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Everything posted by flyride

  1. There isn't all that much documentation on how to recover btrfs. The thread is following a recovery using some commands I compiled over several years. It's supposed to self-heal (which it does most of the time, and often without your knowledge), and when it doesn't there is usually something significantly wrong. It doesn't always mean data is lost, but the ability for btrfs to operate the filesystem in a healthy mode cannot usually be restored. There are a few things that can go wrong that it won't automatically invoke redundancy for, which is the purpose of the find-root and tree commands. Sometimes those need to be executed for anything to work at all. Almost always, the long-term solution is to recover the files to another device, delete and rebuild the btrfs filesystem.
  2. I agree, your array seems okay. cat /etc/fstab will tell you how DSM thinks your array should be mounted. Current versions do not mount directly to an array dev unless you go through some significant effort. Are you certain you don't have a volume group setup? This thread should help you with troubleshooting and data recovery on btrfs: https://xpenology.com/forum/topic/14337-volume-crash-after-4-months-of-stability/?do=findComment&comment=107931
  3. I think you'll have to do it with --assemble and then you can specify each disk in order and the raid type
  4. Force it as a RAID5. Now that it modified the superblock, you may need to specify the array member order.
  5. We don't actually know the answer to this question. The issue is some sort of instruction requirement compiled into the Linux kernel for this (and several other) platforms. If your CPU doesn't work, it crashes very early in the boot process. This has been the case since DSM 6.1 and DS916+ and generally correlates to Intel QuickSync support starting with the Haswell microarchitecture. There is a strong crowdsourced correlation to the presence/absence of the FMA3 architecture and this has been a good rule of thumb, but it could be something more obscure like SSSE3. To confuse the issue, it appears that some Intel chips support some FMA3 instructions even when not explicitly branded or flagged to do so. And it is possible for a new build or DSM version to remove whatever compile-time requirement is in play. For example, it seems that DS920+ (which is the refresh of the DS918+) runs on any x86-64 platform, even while supporting QuickSync. Occasionally there are reports such as yours that say things are working on X or Y CPU. Great! Post your results on the upgrade threads. Better yet, figure out what is really going on and advise!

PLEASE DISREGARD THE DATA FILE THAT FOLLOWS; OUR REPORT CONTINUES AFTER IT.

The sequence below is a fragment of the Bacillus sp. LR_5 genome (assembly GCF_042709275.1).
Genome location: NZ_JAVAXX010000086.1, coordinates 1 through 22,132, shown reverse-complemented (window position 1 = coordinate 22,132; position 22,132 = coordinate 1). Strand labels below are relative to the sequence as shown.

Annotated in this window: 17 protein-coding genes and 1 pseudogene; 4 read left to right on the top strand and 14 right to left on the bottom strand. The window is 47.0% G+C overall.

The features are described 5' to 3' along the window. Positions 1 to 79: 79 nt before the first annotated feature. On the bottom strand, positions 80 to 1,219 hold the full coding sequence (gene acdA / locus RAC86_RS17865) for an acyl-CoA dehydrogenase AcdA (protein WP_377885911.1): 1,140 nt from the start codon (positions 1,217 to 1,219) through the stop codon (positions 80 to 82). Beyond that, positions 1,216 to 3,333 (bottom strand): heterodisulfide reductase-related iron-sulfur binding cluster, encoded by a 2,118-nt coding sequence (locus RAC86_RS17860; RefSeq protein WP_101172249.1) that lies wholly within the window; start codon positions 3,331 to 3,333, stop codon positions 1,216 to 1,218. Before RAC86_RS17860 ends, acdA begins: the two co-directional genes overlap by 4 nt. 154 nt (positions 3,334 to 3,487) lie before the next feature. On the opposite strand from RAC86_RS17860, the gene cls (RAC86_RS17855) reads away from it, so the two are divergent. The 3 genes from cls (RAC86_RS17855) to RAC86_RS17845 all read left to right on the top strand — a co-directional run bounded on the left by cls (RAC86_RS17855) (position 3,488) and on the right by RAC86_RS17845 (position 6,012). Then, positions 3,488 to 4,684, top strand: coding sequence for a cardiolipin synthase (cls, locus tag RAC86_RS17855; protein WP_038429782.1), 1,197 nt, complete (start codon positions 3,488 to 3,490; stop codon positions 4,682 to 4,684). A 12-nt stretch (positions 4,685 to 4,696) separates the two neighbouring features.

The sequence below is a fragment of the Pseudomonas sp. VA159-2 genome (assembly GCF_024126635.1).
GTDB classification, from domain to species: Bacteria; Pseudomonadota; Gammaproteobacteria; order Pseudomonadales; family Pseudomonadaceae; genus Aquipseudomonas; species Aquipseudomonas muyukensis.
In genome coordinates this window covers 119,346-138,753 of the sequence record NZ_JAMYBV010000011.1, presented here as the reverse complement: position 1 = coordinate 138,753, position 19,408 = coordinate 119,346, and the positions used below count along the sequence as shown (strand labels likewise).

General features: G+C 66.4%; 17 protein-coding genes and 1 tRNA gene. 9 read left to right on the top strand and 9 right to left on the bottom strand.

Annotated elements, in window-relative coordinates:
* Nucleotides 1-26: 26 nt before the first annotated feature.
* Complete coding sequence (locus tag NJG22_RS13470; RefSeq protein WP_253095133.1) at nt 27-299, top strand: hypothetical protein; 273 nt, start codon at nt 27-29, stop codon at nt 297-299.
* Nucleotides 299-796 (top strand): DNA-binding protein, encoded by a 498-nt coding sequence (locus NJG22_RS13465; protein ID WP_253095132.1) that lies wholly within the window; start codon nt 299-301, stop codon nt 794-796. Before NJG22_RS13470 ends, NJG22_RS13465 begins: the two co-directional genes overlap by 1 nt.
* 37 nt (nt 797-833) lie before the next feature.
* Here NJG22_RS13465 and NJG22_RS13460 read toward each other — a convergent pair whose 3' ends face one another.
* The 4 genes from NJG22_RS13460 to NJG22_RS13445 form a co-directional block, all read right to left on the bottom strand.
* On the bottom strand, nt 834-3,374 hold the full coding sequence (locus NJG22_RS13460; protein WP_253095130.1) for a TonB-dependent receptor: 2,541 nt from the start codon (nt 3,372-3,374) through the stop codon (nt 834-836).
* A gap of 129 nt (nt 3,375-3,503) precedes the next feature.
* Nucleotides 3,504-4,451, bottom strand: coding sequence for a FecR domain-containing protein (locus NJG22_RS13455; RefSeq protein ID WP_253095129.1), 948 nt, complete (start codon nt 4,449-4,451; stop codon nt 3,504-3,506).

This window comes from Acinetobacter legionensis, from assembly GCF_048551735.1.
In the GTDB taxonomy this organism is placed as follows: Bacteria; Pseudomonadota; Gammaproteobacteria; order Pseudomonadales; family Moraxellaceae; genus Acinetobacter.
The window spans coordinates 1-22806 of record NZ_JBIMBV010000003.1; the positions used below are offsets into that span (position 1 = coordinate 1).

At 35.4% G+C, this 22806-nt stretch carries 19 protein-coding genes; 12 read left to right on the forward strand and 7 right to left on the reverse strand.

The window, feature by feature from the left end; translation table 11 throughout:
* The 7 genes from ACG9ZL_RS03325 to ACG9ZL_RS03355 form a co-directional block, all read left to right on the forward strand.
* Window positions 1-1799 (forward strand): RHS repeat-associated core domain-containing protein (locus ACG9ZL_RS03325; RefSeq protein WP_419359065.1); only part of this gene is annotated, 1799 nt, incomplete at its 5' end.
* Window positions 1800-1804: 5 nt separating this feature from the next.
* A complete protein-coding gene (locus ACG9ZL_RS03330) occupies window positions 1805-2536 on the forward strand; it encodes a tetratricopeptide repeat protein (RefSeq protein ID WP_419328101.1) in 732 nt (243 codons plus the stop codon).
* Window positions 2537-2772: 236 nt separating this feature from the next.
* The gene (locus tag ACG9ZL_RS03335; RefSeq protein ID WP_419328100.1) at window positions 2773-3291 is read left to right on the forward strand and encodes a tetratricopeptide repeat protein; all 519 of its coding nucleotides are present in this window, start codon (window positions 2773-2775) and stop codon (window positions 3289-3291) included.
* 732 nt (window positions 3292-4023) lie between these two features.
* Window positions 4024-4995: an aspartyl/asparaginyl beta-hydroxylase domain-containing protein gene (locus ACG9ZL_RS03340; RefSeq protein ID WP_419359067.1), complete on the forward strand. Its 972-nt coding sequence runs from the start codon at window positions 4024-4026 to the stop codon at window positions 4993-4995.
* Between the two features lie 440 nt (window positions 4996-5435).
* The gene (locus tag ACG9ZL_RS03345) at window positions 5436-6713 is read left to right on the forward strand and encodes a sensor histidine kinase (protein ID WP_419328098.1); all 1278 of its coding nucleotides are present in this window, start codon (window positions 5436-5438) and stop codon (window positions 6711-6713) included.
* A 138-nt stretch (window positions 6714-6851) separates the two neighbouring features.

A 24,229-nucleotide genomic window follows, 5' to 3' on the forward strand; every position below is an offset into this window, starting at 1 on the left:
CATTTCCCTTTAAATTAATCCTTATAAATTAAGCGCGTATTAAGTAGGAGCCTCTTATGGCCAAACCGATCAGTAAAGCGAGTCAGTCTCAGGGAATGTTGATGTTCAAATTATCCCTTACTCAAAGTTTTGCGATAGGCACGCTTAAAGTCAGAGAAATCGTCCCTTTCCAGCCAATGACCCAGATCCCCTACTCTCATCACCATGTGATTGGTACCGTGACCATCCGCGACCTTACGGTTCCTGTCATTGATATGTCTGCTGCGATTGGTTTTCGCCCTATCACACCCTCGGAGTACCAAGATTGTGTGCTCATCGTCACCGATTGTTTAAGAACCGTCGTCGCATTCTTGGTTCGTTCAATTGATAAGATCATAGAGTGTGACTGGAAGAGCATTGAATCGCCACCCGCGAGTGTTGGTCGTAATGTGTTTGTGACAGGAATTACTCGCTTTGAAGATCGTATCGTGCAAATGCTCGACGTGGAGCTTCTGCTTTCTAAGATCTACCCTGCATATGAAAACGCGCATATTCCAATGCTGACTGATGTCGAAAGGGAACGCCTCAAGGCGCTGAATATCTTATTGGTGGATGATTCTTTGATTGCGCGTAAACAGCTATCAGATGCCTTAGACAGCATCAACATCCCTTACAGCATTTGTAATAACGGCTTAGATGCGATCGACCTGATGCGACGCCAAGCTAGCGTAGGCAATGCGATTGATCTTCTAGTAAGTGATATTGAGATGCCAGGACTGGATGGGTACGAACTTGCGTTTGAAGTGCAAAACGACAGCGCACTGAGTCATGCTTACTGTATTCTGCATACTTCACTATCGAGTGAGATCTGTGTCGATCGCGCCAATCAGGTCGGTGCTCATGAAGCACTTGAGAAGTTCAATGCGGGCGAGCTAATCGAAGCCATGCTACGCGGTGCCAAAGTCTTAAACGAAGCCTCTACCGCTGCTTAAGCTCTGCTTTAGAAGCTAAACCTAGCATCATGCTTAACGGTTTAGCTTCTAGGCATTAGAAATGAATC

6. An HBA is NOT an AHCI device; therefore it needs a driver. If TinyCore can see your P212, it will only be as a SCSI device. Therefore you will need to figure out and load an TC extension for the controller driver in order for it to work in DSM via passthrough. You should not see ESXi storage devices on the controller when it is in passthrough mode. There are a lot of posts on this. Picking the DS3622xs+ platform seems to be the best chances for success as it has the best HBA support. If you can't figure it out, take the controller out of passthrough and if you can see the disk devices in ESXi, you should be able to RDM as a backup option.
  7. It's in the original post: the second paragraph following the table with this reference, labelled "DRIVE SLOT MAPPING CONSIDERATIONS"
  8. Correct. A real Synology has an embedded USB drive with the loader installed on it. We are just replicating that by using a plug-in drive
  9. It's installed on ALL of the HDDs. A tiny bit of corresponding information is updated and linked on the USB as well.